Ways to eliminate credit card debt

Rome wasn’t built in a day – it will also take time for your credit card debt repayment strategy to pay off. With a clear budget plan and safeguards in place to prevent you from taking on even more debt, you can start eating into your balance in no time.

  • Step 1: Take stock of your current debt situation. You can’t make a plan to settle your debt if you’re not sure how much you actually owe. Check all your credit card accounts and note your balances, interest rates and payment due dates. If your interest rate is high, try calling your credit card issuer and ask for a lower rate.
  • Step 2: Calculate some numbers to determine your ideal payment. You should always aim to make at least the minimum payment on your card each month. But carrying a large balance from month to month can also cost you in the long run. Once you understand how your minimum payment fits into your budget, see if you can allocate a little more to your payment so you pay less interest over time and save a few months on your repayment schedule.
  • Step 3: Prepare for success by automating where you can. If part of the reason your debt has increased is that you’ve missed a payment here and there, set up automatic payment so you never miss a payment. If that’s not your style, set alerts or reminders on your phone or calendar app so you’ll be notified when it’s almost time for you to come in and make your payment manually.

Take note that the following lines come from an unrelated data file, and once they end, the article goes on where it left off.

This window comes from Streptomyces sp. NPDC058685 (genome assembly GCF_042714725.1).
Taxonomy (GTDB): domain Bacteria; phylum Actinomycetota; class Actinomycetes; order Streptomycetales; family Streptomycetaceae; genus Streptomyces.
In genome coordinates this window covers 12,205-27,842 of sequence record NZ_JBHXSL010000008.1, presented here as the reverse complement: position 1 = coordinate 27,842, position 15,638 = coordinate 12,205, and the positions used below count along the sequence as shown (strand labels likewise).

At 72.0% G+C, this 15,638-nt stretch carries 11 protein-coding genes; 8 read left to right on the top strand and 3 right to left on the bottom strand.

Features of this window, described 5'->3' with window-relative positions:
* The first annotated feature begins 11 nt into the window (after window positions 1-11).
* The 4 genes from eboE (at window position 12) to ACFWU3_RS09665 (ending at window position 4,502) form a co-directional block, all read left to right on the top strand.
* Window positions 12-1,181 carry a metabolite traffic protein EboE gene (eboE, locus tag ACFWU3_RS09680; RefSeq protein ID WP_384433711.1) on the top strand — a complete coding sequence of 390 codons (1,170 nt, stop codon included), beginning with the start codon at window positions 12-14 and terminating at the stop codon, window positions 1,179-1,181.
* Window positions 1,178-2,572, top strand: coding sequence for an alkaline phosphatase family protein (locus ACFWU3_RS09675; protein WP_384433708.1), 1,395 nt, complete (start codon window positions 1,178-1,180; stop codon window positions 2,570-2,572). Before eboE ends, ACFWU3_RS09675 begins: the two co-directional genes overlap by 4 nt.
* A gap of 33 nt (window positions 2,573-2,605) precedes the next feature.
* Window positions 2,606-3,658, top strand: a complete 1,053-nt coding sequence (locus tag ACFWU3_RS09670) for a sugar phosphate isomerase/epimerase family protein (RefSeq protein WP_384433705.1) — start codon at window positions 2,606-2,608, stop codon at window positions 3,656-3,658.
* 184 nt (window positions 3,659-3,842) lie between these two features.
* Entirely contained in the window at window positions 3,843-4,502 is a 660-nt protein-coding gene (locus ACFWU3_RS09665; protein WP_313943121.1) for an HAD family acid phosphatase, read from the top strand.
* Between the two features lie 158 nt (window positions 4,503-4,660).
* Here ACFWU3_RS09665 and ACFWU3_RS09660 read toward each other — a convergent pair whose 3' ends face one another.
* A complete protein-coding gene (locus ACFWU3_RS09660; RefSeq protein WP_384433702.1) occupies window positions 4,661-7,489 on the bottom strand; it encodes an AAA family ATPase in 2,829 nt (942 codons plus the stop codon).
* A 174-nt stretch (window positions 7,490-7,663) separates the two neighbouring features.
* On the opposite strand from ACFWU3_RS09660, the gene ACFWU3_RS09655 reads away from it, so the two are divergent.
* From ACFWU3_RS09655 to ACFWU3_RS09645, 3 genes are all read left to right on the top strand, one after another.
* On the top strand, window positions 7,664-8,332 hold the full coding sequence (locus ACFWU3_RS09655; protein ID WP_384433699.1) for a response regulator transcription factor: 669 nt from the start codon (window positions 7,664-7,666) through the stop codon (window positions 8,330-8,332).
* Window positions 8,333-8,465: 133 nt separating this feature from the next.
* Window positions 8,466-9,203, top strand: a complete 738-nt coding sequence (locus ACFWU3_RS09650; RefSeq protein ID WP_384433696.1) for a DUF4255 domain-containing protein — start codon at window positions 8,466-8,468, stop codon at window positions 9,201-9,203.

• Step 4: Arrange regular financial check-ins with yourself. Set up a monthly block of 30 minutes to review each of your accounts, track your progress, and make adjustments to your repayment plan. Maybe you received a bonus during the month and feel comfortable paying a little extra, or you had an unexpected emergency and can only make the minimum payment this month. Either way, just make sure your budget gives you the green light, then adjust it accordingly.

The bottom line

There are so many factors that play a role in how much credit card debt you carry and your ability to pay it off quickly. But it’s important to try to make it a top priority, because how you manage your credit could determine how much access you have to it in the future. If you are deeply in debt, don’t let it continue to grow. Sit down and make a plan to pay it back ASAP.